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Influence of cigarette smoking on biventricular systolic function independent of respiratory function: a cross-sectional study

Abstract

Background

Cigarette smoking harms nearly every organ, including the heart and lungs. A comprehensive assessment of both cardiac and respiratory function is necessary for evaluating the direct effects of tobacco on the heart. However, few previous studies examining the effects of cigarette smoking on cardiac function included an assessment of lung function. This cross-sectional study investigated the influence of cigarette smoking on cardiac function, independent of respiratory function.

Methods

We retrospectively reviewed the medical records of 184 consecutive cases that underwent both spirometry and transthoracic echocardiography around the same time (within 1 month) in one hospital from April 2019 to March 2020. Participants were classified into three groups based on lifetime smoking exposure (pack-years): non-smoker (n = 49), low exposure (1–20 pack-years, n = 40), and high exposure (≥ 20 pack years, n = 95). Multiple linear regression analysis was used to assess the relationship among cigarette smoking, and cardiac and respiratory functions. The relationship between selected dependent variables and lifetime pack-years was assessed in two models with multiple linear regression analysis. Model 1 was adjusted for age and male sex; and Model 2 was adjusted for Model 1 plus forced expiratory volume percentage in 1 s and forced vital capacity percentage.

Results

Compared with the non-smokers, the participants with high smoking exposure had lower left ventricular (LV) systolic function and larger LV size. Multiple linear regression analysis revealed a negative association of cumulative lifetime pack-years with LV and right ventricular (RV) systolic functions, even after adjustment for age, sex, and spirometric parameters (forced expiratory volume percentage in 1 s and forced vital capacity percentage). Meanwhile, there was no significant association of smoking exposure with LV diastolic function (E/e′ and E/A) and RV diastolic function (e′t and e′t/a′t).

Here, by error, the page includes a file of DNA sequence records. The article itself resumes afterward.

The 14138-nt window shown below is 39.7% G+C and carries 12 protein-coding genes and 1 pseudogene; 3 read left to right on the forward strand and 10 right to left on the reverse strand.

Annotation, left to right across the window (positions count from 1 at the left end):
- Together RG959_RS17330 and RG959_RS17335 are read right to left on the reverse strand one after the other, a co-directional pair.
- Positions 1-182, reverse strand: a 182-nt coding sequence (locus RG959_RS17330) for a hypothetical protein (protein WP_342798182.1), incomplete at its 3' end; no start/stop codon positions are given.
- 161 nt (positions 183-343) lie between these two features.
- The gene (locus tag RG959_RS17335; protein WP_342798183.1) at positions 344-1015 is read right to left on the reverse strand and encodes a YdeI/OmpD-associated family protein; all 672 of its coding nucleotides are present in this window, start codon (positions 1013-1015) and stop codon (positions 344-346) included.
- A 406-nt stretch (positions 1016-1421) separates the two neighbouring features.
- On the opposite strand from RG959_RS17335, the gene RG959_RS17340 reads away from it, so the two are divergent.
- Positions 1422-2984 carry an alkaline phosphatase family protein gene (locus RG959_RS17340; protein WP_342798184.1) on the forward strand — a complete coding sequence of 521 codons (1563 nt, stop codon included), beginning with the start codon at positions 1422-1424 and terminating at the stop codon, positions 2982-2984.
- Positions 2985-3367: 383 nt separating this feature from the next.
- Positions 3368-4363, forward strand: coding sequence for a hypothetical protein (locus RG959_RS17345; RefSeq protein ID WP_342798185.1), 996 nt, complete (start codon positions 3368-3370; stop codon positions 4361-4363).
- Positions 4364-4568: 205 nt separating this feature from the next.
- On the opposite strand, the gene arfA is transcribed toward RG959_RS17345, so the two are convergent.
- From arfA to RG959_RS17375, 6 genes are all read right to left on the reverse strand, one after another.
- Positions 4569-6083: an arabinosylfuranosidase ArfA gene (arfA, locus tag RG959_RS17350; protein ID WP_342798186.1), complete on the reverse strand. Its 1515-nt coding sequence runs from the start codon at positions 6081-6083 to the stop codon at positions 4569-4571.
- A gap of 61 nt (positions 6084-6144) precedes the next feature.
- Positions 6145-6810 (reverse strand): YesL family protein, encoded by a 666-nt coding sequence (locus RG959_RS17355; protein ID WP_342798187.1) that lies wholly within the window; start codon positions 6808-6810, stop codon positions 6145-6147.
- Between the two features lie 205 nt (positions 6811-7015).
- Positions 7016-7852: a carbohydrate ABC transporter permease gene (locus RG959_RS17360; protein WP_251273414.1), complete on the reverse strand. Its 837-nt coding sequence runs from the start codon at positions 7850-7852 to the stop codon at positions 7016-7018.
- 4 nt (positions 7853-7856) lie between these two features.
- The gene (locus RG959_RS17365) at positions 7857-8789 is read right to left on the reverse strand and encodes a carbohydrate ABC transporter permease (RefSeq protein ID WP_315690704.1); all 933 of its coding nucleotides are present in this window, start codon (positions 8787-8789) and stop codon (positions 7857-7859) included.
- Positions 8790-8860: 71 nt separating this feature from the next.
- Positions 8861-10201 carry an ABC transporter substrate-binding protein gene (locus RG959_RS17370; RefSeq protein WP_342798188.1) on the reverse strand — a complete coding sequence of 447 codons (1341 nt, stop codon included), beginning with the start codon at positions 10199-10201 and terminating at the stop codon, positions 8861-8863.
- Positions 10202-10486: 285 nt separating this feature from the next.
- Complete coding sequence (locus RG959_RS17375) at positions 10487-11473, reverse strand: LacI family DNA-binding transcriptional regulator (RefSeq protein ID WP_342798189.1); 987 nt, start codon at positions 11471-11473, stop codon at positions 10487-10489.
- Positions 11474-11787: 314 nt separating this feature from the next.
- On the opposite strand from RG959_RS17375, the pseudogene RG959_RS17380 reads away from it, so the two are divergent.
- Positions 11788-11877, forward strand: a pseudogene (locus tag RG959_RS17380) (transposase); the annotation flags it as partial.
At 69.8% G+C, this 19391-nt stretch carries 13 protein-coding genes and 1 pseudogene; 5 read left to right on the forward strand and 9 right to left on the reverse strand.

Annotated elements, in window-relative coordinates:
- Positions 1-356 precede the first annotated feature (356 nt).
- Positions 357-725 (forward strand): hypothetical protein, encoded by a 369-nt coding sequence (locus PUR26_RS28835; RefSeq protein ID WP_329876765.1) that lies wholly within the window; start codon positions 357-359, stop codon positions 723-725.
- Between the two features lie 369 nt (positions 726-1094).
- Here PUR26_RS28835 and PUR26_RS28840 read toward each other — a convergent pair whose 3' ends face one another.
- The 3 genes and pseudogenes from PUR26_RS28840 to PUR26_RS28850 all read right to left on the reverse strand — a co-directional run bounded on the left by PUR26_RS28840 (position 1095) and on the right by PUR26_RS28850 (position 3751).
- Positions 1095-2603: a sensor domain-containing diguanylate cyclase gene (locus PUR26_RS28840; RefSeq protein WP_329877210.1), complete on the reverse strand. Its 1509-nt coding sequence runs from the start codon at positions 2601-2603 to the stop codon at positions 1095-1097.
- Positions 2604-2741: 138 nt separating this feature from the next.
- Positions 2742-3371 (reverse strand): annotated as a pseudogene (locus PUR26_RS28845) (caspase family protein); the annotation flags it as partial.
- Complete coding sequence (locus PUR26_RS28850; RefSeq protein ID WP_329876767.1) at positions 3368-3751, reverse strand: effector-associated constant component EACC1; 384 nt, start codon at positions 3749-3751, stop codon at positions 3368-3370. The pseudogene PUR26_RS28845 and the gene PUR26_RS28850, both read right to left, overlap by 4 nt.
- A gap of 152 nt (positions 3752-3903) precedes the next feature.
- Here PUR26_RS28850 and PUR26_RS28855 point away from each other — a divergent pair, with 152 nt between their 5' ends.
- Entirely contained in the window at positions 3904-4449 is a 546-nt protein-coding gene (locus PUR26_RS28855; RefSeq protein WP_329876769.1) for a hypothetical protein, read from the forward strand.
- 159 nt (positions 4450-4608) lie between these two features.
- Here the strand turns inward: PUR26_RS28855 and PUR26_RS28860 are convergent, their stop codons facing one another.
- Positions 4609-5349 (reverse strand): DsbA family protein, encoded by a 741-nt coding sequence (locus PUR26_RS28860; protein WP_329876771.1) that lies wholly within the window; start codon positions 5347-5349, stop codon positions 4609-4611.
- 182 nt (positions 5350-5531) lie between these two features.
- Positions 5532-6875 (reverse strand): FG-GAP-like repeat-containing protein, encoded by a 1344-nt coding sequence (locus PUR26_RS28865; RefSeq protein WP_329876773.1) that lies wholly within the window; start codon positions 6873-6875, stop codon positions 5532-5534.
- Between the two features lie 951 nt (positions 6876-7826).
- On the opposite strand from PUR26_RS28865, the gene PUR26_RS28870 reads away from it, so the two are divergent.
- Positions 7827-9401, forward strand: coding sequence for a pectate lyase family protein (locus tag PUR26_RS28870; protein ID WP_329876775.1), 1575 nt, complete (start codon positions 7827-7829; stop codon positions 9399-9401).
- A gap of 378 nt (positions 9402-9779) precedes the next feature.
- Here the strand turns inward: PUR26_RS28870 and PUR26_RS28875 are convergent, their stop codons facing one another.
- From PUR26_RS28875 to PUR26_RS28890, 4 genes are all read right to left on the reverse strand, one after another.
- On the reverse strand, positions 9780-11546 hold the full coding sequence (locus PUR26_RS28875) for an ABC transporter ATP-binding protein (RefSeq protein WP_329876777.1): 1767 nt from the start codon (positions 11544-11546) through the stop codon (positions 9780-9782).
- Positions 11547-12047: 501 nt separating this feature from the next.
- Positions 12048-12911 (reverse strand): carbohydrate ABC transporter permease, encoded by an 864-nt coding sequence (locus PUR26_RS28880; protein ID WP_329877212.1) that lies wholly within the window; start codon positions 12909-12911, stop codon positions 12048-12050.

Conclusions

Cumulative smoking exposure was associated with a negative effect on biventricular systolic function in patients with relatively preserved cardiac function, independent of respiratory function.

Peer Review reports

Background

Cigarette smoking is well established as a major cause of cardiovascular disease [1,2,3]. Smoking is not only a risk factor for coronary artery disease, but also for heart failure [4]. Although several studies have evaluated the relationship between cigarette smoking and cardiac function, their results were inconsistent [5, 6]. Nonetheless, cigarette smoking has a known negative effect on lung function [7, 8]. There is a close relationship between lung and heart function. In addition, even subclinical impairment of respiratory function has been reported to be associated with cardiac dysfunction [9]. A comprehensive assessment of both cardiac and respiratory function is important for investigating the direct effects of tobacco use on the heart. However, few previous studies examining the effects of cigarette smoking on cardiac function included an assessment of lung function. Therefore, we investigated the cross-sectional association between cigarette smoking and cardiac function independent of respiratory function in individuals who underwent simultaneous echocardiography and spirometry.

Methods

This single-hospital retrospective observational study was conducted at Hitachiomiya Saiseikai Hospital. We reviewed the medical records of all consecutive cases that underwent both spirometry and transthoracic echocardiography around the same time (within one month) in our hospital from April 2019 to March 2020. The exclusion criteria were: (1) severe valvular disease (defined and diagnosed according to the guidelines of the American Society of Echocardiography [10,11,12]) or a history of valvular surgery or cardiac surgery, (2) a clinically evident history of lung disease and/or an abnormal finding of the lung field on imaging, (3) a history of ischemic heart disease (i.e., acute myocardial infarction and/or prevalence of local wall abnormality), (4) a participant with acute disease at examination by echocardiography and/or spirometry, (5) atrial fibrillation at examination with electrocardiogram, and (6) left ventricular ejection fraction (LVEF) ≤ 40%. This study was approved by our Institutional Review Board (ID 20-02), and it was carried out in accordance with the Declaration of Helsinki for experiments involving humans. The requirement for written informed consent was waived due to the retrospective nature of the study by our Institutional Review Board.